(by Chinjandra)


Recently life placed me in front of a beautiful, hand-painted thangka of the Buddha of Compassion and for the first time in my adult life, I actually bought it rather than turning away.  The tangka now hangs on my wall and I look at it from time to time, contemplating how I can develop Compassion more deeply. It will therefore come as no surprise that I have found opportunities to learn about Compassion. 

I remember Rama talking about compassion – the Tear in the Eye of the Buddha talk [See Forums:] and I reflect that Rama truly was a model of Compassion.  When I screwed up –which human beings do – Rama would have the impeccable Buddhist etiquette to look aside from my failings and support me in the next moment.  He was more than a saint.  He was enlightened, so he would not just take the time to love and forgive me, but he would use every experience – be the experience, in my mind, good or bad – as a way to help me transcend the self and move toward liberation.  He never gave up on me despite my being silly and self-centered and egotistical and angry and afraid.  So, suffice it to say, I have a model of compassion that is difficult to perceive living up to.

Now, I am a nice person. My personality has been dissolved to some extent. I do love others and life. I work on dharma projects. I try to practice self-control. But, compassion? That is a tall order.

I think it was easier in past lives when we could live away from people and sit in meditation for hours in a pristine setting.  It seemed easier to view the world and its people with compassion.  Compassion for all those souls in the samsara – sure!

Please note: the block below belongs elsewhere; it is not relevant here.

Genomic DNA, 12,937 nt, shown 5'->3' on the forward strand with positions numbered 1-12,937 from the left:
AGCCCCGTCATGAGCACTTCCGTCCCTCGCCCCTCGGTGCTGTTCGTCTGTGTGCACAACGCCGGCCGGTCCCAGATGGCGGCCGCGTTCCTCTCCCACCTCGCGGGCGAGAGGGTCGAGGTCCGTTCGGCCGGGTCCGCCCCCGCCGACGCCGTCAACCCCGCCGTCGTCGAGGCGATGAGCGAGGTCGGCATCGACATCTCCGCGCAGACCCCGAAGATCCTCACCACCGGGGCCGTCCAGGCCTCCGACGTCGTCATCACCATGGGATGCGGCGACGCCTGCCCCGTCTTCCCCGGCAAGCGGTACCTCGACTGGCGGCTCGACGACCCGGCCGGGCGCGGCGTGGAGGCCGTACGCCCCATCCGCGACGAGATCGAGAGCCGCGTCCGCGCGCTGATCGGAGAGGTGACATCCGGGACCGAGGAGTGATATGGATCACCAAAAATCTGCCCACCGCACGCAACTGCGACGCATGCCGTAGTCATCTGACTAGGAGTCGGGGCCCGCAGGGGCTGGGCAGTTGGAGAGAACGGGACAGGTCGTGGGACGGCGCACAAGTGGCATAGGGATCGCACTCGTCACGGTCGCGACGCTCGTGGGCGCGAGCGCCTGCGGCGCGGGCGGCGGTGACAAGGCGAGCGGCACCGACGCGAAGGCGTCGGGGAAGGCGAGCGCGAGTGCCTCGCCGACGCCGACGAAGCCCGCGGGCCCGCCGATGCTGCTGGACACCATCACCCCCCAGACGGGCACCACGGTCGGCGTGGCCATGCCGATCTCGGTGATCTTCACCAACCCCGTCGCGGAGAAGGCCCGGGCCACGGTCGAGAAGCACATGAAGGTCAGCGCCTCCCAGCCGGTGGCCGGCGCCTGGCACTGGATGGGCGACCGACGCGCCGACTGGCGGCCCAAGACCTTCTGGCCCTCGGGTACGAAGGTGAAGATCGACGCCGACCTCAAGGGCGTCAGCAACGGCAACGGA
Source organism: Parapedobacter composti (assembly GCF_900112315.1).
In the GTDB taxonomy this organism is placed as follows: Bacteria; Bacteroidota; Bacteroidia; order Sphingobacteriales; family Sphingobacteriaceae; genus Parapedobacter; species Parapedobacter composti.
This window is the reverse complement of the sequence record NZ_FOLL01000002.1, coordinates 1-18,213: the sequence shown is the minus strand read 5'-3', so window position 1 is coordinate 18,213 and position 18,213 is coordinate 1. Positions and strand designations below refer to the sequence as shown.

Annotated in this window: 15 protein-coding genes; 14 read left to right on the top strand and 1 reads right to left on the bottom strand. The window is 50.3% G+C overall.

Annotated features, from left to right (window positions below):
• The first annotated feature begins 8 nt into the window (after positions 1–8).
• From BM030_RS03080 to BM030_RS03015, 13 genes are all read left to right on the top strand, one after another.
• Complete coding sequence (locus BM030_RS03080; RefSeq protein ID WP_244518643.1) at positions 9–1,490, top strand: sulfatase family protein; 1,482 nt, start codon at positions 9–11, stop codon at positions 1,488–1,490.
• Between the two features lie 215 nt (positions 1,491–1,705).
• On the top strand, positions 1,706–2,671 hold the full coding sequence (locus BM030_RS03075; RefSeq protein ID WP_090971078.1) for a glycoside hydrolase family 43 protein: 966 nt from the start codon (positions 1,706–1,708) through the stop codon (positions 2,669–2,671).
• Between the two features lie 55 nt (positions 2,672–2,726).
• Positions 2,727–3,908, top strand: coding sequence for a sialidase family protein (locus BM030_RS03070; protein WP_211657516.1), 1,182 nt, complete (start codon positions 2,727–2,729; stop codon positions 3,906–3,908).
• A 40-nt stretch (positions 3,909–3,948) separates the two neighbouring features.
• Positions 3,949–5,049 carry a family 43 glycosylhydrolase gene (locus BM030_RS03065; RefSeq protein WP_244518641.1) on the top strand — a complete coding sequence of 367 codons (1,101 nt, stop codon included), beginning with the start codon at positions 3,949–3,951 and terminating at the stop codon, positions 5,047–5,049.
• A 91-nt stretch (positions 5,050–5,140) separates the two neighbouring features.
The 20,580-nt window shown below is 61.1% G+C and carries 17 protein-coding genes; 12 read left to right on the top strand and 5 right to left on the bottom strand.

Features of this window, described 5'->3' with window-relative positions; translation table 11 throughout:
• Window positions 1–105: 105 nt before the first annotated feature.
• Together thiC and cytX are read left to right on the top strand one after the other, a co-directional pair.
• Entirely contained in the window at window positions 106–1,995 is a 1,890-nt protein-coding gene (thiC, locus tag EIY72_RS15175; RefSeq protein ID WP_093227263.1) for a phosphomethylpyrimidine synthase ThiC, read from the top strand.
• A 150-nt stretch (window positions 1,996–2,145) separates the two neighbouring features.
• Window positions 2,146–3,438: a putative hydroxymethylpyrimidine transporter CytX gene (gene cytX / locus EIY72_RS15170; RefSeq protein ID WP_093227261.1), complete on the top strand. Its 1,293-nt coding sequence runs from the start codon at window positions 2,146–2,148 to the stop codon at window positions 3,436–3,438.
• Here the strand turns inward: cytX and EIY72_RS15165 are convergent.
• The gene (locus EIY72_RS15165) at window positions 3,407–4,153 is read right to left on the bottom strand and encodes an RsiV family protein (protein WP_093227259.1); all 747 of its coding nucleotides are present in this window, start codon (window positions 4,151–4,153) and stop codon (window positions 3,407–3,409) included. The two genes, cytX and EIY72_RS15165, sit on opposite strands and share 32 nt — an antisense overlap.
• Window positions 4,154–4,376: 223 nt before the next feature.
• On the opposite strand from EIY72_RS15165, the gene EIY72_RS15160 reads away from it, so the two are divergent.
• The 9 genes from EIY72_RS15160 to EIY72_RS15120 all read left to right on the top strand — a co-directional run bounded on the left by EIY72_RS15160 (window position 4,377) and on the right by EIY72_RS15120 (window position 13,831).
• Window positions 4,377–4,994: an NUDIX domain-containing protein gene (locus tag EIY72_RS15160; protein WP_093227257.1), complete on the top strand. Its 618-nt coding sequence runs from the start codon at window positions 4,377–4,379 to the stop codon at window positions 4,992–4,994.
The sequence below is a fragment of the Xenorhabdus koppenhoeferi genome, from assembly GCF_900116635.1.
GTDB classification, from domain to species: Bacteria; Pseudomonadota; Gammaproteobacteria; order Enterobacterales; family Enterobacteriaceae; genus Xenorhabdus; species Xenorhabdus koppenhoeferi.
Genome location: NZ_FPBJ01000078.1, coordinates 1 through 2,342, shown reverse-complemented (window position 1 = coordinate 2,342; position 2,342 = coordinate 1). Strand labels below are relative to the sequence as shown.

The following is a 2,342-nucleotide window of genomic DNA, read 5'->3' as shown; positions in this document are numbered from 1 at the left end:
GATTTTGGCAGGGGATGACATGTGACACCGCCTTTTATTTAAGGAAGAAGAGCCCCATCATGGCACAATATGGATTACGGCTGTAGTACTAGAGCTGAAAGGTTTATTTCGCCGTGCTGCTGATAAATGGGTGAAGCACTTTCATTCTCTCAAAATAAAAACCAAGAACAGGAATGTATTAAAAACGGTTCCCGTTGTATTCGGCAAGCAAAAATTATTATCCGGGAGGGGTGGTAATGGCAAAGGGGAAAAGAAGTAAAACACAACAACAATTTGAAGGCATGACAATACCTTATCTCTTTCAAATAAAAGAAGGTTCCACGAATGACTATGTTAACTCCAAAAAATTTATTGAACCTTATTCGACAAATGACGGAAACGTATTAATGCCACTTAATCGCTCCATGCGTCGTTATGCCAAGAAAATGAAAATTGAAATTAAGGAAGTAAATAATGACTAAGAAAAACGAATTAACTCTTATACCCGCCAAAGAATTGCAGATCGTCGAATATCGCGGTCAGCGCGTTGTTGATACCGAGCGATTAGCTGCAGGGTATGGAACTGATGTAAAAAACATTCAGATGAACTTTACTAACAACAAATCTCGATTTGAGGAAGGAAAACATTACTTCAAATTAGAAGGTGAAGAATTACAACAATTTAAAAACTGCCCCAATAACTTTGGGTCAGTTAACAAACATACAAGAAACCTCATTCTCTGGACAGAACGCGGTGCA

But when we come down into the cities. When we interact with families. When we work in the world.  When we get cut off on the freeway or when our work is unappreciated. When people we love make foolish, in our view, choices.  When people we are close to become sick or angry or grieve or act in a hurtful manner.  Then we have a true opportunity to practice compassion.

To be compassionate is challenging for me when I want to feel righteous indignation because of some slight or injury.  To live with compassion, I would have to love instead. Not just the other person but myself.  Not just the part of me that wants to “be good”, but the part of me that wants to lash out. 

The only road to real Compassion I am aware of is to meditate more deeply until I and the other and the situation and this world, all dissolve in light.  Dissolve.  Then to come back into the world and interact with situations and people as compassionately as possible.  Forgiving or forgetting when I want to hold on.  Believing in others when part of me feels they are wrong or deluded. Accepting all sides of myself, even those parts I am ashamed of.  Practicing compassion.

The Buddha in the traditional thangkas is always pointing off the wheel – off the wheel of birth, death, and rebirth.  Pointing with compassion to compassion as a way through and beyond.